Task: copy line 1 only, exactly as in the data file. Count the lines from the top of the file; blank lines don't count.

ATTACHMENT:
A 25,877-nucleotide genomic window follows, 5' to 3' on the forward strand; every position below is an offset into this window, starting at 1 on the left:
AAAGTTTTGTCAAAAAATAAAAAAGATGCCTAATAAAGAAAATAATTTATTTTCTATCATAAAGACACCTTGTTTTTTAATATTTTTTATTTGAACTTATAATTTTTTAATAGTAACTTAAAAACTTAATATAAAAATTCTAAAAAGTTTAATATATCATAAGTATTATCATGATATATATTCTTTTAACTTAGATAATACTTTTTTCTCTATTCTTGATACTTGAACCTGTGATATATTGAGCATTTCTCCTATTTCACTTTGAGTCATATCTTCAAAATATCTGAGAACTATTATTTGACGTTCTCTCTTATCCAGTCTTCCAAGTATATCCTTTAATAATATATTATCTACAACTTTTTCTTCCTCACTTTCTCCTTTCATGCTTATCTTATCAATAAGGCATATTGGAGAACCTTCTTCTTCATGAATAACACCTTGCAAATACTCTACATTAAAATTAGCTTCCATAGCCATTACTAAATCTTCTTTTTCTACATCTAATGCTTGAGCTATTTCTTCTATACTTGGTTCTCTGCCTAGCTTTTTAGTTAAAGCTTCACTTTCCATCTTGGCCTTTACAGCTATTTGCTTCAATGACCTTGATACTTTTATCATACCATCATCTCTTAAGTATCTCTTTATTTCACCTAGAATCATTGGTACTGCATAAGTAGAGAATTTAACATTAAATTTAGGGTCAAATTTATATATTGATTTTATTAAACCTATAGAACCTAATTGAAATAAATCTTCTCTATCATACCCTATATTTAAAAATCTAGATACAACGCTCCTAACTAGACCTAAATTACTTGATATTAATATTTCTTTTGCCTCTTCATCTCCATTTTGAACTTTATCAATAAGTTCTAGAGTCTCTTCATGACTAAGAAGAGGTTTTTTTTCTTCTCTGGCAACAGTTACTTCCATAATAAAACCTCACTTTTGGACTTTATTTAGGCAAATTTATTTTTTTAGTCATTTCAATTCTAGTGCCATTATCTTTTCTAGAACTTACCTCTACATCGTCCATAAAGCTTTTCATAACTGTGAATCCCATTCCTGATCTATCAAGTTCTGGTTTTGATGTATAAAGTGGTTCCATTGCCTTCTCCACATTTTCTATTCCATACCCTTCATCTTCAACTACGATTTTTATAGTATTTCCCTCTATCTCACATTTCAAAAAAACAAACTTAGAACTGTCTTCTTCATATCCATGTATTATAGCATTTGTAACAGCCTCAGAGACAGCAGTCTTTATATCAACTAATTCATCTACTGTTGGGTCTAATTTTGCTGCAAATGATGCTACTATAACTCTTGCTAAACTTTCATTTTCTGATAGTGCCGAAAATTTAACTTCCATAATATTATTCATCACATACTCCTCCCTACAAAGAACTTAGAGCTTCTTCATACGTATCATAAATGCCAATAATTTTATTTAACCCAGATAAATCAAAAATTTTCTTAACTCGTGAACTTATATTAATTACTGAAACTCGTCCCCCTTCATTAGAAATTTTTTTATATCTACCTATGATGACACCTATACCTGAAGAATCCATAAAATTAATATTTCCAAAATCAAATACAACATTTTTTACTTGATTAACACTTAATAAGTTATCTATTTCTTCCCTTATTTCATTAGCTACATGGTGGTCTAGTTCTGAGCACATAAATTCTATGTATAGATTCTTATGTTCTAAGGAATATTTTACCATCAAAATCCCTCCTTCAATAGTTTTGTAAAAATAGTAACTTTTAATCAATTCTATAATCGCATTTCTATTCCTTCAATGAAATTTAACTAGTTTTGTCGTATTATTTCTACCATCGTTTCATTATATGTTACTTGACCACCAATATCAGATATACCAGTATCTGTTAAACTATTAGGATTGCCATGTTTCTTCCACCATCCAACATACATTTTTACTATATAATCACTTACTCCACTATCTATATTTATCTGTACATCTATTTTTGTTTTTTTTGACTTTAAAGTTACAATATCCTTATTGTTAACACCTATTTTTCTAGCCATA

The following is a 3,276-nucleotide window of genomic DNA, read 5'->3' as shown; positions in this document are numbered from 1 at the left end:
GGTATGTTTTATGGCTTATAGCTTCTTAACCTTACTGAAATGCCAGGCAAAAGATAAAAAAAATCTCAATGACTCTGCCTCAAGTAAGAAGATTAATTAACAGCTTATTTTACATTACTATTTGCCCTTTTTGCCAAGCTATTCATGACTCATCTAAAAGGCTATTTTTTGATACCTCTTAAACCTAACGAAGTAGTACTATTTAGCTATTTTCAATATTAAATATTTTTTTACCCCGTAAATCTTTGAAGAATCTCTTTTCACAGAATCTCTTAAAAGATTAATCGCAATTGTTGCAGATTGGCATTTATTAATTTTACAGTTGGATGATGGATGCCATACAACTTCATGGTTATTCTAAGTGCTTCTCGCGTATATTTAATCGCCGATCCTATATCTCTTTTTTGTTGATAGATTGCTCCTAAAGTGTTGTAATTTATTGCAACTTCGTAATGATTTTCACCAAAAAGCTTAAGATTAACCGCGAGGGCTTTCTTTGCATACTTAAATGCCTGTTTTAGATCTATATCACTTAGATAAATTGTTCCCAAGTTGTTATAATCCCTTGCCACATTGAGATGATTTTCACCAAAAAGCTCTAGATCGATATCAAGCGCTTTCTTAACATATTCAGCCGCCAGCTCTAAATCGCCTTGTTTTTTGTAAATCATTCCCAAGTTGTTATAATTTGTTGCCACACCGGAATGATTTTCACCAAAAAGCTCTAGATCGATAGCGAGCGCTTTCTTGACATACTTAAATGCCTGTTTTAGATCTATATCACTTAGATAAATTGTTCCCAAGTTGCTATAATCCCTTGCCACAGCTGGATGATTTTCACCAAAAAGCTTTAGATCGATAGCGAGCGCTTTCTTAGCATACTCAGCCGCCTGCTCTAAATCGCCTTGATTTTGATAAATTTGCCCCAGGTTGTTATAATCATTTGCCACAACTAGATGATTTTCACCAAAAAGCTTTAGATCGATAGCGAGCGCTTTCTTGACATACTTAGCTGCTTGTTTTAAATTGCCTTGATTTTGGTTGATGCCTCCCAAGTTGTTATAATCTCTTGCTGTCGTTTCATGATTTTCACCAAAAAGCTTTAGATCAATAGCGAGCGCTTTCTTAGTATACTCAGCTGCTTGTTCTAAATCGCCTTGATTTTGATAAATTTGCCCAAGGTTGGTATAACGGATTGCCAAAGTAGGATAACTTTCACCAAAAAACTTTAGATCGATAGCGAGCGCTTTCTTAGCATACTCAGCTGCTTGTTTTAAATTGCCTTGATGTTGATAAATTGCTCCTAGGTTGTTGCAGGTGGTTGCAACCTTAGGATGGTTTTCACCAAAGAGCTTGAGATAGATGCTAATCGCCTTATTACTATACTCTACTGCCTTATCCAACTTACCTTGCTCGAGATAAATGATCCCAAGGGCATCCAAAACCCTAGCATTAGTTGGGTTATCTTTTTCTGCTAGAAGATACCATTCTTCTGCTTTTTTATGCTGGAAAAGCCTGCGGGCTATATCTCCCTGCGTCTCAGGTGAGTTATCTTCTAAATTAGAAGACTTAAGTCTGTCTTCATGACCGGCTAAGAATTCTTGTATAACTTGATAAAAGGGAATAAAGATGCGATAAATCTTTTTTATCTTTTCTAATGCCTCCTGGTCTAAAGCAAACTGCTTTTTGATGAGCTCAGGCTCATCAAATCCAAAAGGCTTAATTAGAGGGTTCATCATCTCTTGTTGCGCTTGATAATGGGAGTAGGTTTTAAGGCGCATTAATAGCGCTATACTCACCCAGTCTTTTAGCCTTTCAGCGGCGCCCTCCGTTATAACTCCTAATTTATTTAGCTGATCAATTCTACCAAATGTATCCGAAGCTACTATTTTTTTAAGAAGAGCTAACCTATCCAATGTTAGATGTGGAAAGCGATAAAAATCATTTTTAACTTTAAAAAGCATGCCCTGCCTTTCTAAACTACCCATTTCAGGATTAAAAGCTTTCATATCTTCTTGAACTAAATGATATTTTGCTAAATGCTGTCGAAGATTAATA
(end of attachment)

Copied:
A 25,877-nucleotide genomic window follows, 5' to 3' on the forward strand; every position below is an offset into this window, starting at 1 on the left: